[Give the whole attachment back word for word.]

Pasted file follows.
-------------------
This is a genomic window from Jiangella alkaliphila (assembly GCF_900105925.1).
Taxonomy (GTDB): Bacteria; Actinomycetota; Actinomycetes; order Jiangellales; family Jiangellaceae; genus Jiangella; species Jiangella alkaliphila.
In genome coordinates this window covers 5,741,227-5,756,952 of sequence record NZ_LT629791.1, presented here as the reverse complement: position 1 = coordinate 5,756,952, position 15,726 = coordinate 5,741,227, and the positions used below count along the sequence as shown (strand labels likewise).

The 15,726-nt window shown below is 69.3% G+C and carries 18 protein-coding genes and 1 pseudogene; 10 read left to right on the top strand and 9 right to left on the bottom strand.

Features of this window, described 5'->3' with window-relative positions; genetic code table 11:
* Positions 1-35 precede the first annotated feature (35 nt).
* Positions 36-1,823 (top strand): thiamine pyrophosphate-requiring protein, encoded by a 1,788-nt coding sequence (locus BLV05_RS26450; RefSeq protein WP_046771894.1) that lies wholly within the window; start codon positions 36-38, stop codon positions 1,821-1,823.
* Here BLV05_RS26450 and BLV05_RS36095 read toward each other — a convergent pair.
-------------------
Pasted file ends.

This is a genomic window from Jiangella alkaliphila (assembly GCF_900105925.1).
Taxonomy (GTDB): Bacteria; Actinomycetota; Actinomycetes; order Jiangellales; family Jiangellaceae; genus Jiangella; species Jiangella alkaliphila.
In genome coordinates this window covers 5,741,227-5,756,952 of sequence record NZ_LT629791.1, presented here as the reverse complement: position 1 = coordinate 5,756,952, position 15,726 = coordinate 5,741,227, and the positions used below count along the sequence as shown (strand labels likewise).

The 15,726-nt window shown below is 69.3% G+C and carries 18 protein-coding genes and 1 pseudogene; 10 read left to right on the top strand and 9 right to left on the bottom strand.

Features of this window, described 5'->3' with window-relative positions; genetic code table 11:
* Positions 1-35 precede the first annotated feature (35 nt).
* Positions 36-1,823 (top strand): thiamine pyrophosphate-requiring protein, encoded by a 1,788-nt coding sequence (locus BLV05_RS26450; RefSeq protein WP_046771894.1) that lies wholly within the window; start codon positions 36-38, stop codon positions 1,821-1,823.
* Here BLV05_RS26450 and BLV05_RS36095 read toward each other — a convergent pair.